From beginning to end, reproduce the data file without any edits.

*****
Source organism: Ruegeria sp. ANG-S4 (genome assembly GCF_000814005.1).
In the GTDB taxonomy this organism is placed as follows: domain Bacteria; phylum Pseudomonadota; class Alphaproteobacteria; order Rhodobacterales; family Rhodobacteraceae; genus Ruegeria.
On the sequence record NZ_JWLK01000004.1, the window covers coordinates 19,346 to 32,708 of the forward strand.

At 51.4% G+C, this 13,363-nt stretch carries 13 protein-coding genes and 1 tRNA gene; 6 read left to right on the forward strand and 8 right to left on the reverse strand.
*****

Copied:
Source organism: Ruegeria sp. ANG-S4 (genome assembly GCF_000814005.1).
In the GTDB taxonomy this organism is placed as follows: domain Bacteria; phylum Pseudomonadota; class Alphaproteobacteria; order Rhodobacterales; family Rhodobacteraceae; genus Ruegeria.
On the sequence record NZ_JWLK01000004.1, the window covers coordinates 19,346 to 32,708 of the forward strand.

At 51.4% G+C, this 13,363-nt stretch carries 13 protein-coding genes and 1 tRNA gene; 6 read left to right on the forward strand and 8 right to left on the reverse strand.